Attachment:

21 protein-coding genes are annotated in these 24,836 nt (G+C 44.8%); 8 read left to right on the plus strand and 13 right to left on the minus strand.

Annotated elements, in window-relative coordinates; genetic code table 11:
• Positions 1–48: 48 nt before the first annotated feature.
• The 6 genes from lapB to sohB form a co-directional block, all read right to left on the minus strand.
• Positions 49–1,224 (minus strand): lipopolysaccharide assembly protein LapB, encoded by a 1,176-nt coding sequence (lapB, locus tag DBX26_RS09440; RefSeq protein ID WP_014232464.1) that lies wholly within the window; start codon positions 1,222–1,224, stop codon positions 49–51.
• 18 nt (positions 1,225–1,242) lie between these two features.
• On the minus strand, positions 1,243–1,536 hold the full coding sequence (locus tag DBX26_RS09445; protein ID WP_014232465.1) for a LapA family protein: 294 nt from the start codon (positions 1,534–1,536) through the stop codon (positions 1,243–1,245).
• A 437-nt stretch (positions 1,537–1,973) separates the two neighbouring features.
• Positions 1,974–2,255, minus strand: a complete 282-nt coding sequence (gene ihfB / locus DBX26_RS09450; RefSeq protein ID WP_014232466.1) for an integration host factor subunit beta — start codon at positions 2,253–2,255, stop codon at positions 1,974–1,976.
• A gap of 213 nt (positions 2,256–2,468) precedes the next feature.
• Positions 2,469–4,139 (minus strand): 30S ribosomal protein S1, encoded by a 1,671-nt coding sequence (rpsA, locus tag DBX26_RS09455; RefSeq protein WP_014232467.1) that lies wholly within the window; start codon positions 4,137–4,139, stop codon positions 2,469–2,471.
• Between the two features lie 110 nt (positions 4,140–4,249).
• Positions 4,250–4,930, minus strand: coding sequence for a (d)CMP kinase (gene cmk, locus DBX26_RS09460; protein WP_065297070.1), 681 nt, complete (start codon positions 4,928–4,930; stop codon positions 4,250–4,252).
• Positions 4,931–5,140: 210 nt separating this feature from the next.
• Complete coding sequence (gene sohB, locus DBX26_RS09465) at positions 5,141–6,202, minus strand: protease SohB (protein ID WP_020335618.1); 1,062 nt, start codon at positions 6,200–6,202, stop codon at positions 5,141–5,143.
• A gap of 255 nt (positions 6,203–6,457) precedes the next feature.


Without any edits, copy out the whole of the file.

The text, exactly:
21 protein-coding genes are annotated in these 24,836 nt (G+C 44.8%); 8 read left to right on the plus strand and 13 right to left on the minus strand.

Annotated elements, in window-relative coordinates; genetic code table 11:
• Positions 1–48: 48 nt before the first annotated feature.
• The 6 genes from lapB to sohB form a co-directional block, all read right to left on the minus strand.
• Positions 49–1,224 (minus strand): lipopolysaccharide assembly protein LapB, encoded by a 1,176-nt coding sequence (lapB, locus tag DBX26_RS09440; RefSeq protein ID WP_014232464.1) that lies wholly within the window; start codon positions 1,222–1,224, stop codon positions 49–51.
• 18 nt (positions 1,225–1,242) lie between these two features.
• On the minus strand, positions 1,243–1,536 hold the full coding sequence (locus tag DBX26_RS09445; protein ID WP_014232465.1) for a LapA family protein: 294 nt from the start codon (positions 1,534–1,536) through the stop codon (positions 1,243–1,245).
• A 437-nt stretch (positions 1,537–1,973) separates the two neighbouring features.
• Positions 1,974–2,255, minus strand: a complete 282-nt coding sequence (gene ihfB / locus DBX26_RS09450; RefSeq protein ID WP_014232466.1) for an integration host factor subunit beta — start codon at positions 2,253–2,255, stop codon at positions 1,974–1,976.
• A gap of 213 nt (positions 2,256–2,468) precedes the next feature.
• Positions 2,469–4,139 (minus strand): 30S ribosomal protein S1, encoded by a 1,671-nt coding sequence (rpsA, locus tag DBX26_RS09455; RefSeq protein WP_014232467.1) that lies wholly within the window; start codon positions 4,137–4,139, stop codon positions 2,469–2,471.
• Between the two features lie 110 nt (positions 4,140–4,249).
• Positions 4,250–4,930, minus strand: coding sequence for a (d)CMP kinase (gene cmk, locus DBX26_RS09460; protein WP_065297070.1), 681 nt, complete (start codon positions 4,928–4,930; stop codon positions 4,250–4,252).
• Positions 4,931–5,140: 210 nt separating this feature from the next.
• Complete coding sequence (gene sohB, locus DBX26_RS09465) at positions 5,141–6,202, minus strand: protease SohB (protein ID WP_020335618.1); 1,062 nt, start codon at positions 6,200–6,202, stop codon at positions 5,141–5,143.
• A gap of 255 nt (positions 6,203–6,457) precedes the next feature.